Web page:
Author: Ben Foster & Clifford Thurlow
Genre: Biography & True account, Memoirs
Format: Kindle Edition 298 Pages
Release Date: 4th May 2018
Publisher: Thistle Publishing
My Rating: ****
This book is an ARC provided to me by NetGalley for no profit in exchange for an honest review.
The book is written in the form of a narrative given by Ben Foster, who is an ordinary man with a wife and three young kids going about the daily grind. He works two jobs, one as a masseur, and the other in a care home for people with learning difficulties. He attends one of his regular weekly appointments who happens to be a wealthy man and after finishing the massage, on his way out he meets the client’s mother who introduces him to her various assortment of wealthy and famous friends who refer to themselves as ‘the Committee’. He leaves his number with one of the women after explaining he is a masseur and she contacts him to arrange an appointment. Little did he know at the time that taking on this particular client would change the course of his life.
‘I felt pleased with myself. I felt ashamed of myself. But, to be honest, more pleased than ashamed’
I found myself feeling really disappointed in Ben. He is portrayed as a run of the mill man with the same sort of money worries as the majority of people out there, but he genuinely seems to love his wife, so I was disappointed when he gave in to ‘Lady Mags’ and slept with her so easily without even a hint of protest. Even though you get the sense early on where the book is going (the clue is in the title after all!), I still found myself hoping he wouldn’t succumb. I hoped he would do the decent thing and turn her down and walk away. Similar in some respects to Romeo and Juliet, you know what the outcome is, but when it comes to it, you are still hoping she doesn’t drink the poison. But I guess in this regard, you know when a book has got it right, when you find yourself having an emotive reaction to what they are doing whether it be positive or negative. I definitely found myself wanting to read on to see quite how far down the rabbit hole Ben was willing to go. Quite far as it happens.
‘The monkey liked it and the elephant felt ashamed’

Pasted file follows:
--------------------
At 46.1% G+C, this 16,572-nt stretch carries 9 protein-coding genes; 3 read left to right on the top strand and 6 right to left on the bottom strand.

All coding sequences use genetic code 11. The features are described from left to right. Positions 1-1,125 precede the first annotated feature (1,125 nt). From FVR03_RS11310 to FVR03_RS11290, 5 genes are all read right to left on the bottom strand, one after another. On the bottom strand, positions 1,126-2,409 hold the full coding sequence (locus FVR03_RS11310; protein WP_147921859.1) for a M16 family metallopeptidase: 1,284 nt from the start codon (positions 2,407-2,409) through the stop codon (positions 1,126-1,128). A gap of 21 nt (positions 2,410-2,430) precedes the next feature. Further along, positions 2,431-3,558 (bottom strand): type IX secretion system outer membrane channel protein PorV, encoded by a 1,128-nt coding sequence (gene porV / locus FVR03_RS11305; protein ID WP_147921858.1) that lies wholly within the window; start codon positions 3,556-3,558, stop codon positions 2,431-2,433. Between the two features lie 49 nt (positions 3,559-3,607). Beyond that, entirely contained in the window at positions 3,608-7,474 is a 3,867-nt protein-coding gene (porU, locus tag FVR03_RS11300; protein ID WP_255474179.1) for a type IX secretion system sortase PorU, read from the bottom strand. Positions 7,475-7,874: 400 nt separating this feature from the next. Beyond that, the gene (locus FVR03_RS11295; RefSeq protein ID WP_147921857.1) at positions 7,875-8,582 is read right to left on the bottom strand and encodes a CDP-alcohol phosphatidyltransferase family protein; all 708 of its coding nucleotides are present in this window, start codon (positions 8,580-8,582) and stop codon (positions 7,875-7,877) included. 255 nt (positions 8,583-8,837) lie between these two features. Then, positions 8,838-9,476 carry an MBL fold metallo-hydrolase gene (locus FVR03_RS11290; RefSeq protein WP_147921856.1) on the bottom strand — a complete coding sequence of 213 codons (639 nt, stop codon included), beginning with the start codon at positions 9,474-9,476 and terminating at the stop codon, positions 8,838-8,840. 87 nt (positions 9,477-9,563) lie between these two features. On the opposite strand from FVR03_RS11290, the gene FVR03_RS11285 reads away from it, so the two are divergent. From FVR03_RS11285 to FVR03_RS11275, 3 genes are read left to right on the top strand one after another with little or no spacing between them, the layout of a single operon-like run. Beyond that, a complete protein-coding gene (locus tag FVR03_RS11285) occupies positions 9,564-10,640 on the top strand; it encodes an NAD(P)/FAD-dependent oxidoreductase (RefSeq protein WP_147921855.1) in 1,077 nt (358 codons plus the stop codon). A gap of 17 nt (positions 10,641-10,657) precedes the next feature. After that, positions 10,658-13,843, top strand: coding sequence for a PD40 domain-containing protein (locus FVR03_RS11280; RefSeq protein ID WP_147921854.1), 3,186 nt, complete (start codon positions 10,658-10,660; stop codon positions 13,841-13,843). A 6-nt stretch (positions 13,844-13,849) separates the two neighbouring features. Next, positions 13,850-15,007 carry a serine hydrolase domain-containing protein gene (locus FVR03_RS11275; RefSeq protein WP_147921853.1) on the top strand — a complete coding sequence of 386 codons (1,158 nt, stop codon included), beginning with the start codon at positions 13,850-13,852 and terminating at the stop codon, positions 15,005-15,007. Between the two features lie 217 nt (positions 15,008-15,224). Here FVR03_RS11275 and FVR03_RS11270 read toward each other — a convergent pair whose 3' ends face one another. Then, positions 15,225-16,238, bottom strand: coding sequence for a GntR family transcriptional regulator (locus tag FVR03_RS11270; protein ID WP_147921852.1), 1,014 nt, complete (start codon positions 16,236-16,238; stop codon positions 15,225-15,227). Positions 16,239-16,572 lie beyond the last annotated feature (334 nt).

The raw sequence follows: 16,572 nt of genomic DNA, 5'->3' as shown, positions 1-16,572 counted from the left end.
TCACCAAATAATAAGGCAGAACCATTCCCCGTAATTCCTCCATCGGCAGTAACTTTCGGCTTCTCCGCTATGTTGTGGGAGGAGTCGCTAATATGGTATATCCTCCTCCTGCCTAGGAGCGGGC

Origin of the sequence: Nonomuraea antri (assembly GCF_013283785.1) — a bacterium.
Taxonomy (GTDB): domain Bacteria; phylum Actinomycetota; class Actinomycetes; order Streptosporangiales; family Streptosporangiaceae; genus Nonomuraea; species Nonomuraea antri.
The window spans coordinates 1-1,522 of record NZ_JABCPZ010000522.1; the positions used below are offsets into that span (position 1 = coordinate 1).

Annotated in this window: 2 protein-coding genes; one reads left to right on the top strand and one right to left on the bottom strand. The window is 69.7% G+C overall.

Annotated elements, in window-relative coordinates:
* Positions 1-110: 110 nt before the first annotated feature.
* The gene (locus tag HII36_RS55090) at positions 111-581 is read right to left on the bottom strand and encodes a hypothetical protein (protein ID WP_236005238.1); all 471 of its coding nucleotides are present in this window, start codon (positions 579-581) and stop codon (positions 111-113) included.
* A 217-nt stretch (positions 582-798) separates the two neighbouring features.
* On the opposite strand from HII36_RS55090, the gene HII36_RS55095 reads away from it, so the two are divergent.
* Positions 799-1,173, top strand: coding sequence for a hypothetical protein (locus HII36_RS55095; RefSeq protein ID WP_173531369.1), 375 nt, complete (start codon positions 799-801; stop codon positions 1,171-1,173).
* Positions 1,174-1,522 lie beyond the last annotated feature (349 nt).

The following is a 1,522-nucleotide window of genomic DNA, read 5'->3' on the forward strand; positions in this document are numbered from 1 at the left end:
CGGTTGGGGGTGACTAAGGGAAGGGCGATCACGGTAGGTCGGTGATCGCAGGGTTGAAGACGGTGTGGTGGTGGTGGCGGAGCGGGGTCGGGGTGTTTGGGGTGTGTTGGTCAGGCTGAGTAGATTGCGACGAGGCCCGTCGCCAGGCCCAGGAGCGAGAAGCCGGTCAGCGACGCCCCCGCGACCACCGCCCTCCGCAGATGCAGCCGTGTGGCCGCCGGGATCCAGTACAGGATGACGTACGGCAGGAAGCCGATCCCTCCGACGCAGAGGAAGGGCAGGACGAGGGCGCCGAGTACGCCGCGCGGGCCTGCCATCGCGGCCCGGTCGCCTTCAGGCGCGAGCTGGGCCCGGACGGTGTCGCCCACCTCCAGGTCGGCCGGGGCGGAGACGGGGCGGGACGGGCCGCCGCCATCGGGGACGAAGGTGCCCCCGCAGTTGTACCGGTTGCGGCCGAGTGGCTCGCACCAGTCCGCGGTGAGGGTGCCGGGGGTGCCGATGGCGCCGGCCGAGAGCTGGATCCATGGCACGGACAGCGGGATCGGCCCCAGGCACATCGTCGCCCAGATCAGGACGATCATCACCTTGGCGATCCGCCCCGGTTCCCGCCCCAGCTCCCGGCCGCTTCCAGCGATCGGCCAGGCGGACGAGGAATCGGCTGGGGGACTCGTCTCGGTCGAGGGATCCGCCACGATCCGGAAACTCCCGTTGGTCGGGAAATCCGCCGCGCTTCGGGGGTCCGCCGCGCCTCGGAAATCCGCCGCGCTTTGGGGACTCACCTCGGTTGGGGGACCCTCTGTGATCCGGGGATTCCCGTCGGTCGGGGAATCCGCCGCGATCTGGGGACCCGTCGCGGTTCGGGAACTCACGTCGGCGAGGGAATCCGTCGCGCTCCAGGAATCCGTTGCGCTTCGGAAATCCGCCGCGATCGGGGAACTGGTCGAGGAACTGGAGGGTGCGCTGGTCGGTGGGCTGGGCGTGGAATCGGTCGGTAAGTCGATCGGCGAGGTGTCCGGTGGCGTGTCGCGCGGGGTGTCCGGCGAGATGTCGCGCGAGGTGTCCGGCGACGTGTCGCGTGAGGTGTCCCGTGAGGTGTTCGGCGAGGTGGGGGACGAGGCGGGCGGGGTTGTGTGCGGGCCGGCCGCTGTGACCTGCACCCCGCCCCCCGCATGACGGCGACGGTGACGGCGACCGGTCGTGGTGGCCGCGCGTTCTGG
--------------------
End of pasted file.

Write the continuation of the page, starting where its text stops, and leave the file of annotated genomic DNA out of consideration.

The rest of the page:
Ben doesn’t describe his physical appearance in any great detail, but the fact that these various rich and famous women throughout the book seem like they can’t get enough of him at one point, conjures up in my mind the image of someone tall, dark, classically handsome and well built. He claims to have slept with around 2,000 women so it makes me think he must have something going for him in the looks department if this figure is an accurate one.
‘There is a difference between self-confidence and self-esteem. Self-esteem is how you feel about yourself. Self-confidence is how you project that feeling to others’
Although he doesn’t share much about his outside appearance, he does throughout the book give us quite an insight into his internal thought process. He comes across as caring and emotionally very aware of his social situation and of those around him. He clearly adores his children and wants the best for them and for them to be the best they can be. In many ways he is very relatable.
He seems very focused on his work and takes his job as a masseur very seriously. He truly believes that massage is a healing spiritual process and he comes across as genuinely proud of the fact that he can help people with his hands. How little do we know however, at the beginning of the book ,quite how far those hands go on to help!
I found there were some similarities from this book to the TV series ‘Secret Diary of a Call Girl’. Ben seems to have detached the emotions associated with sex and appears to be enjoying it for the physical act that it is, the doors that open for him, and the subsequent influx of money into his bank account from it.
One thing I found particularly interesting is that if you take away all the sexual descriptions and exploits, what you are left with is an engaging conversation about social class and peoples position in life. Particularly the differences between those with extreme wealth and those at the opposite end living in poverty situations.
It’s very easy to sit here as a reader and take the view that as an individual you would never make the same choices that Ben has made. But then if you’ve never struggled to put food on the table for your children, or struggled to pay the rent/mortgage, can you ever really know what choices you would make to change your position? Especially if the money seems like an ‘easy win’ and there seems like a limitless supply of it.
‘The higher you go, the further you fall’
The bitter truth to take from this book is that all good things come to an end. This was an emotional, perceptive, very sexually explicit read. If you are easily offended or squeamish of this type of writing then this is not the book for you. However, if you like reading material that makes you slightly uncomfortable, but not necessarily in a bad way… then read on. Is Ben’s story too far fetched to be believable? I’ll let you decide.
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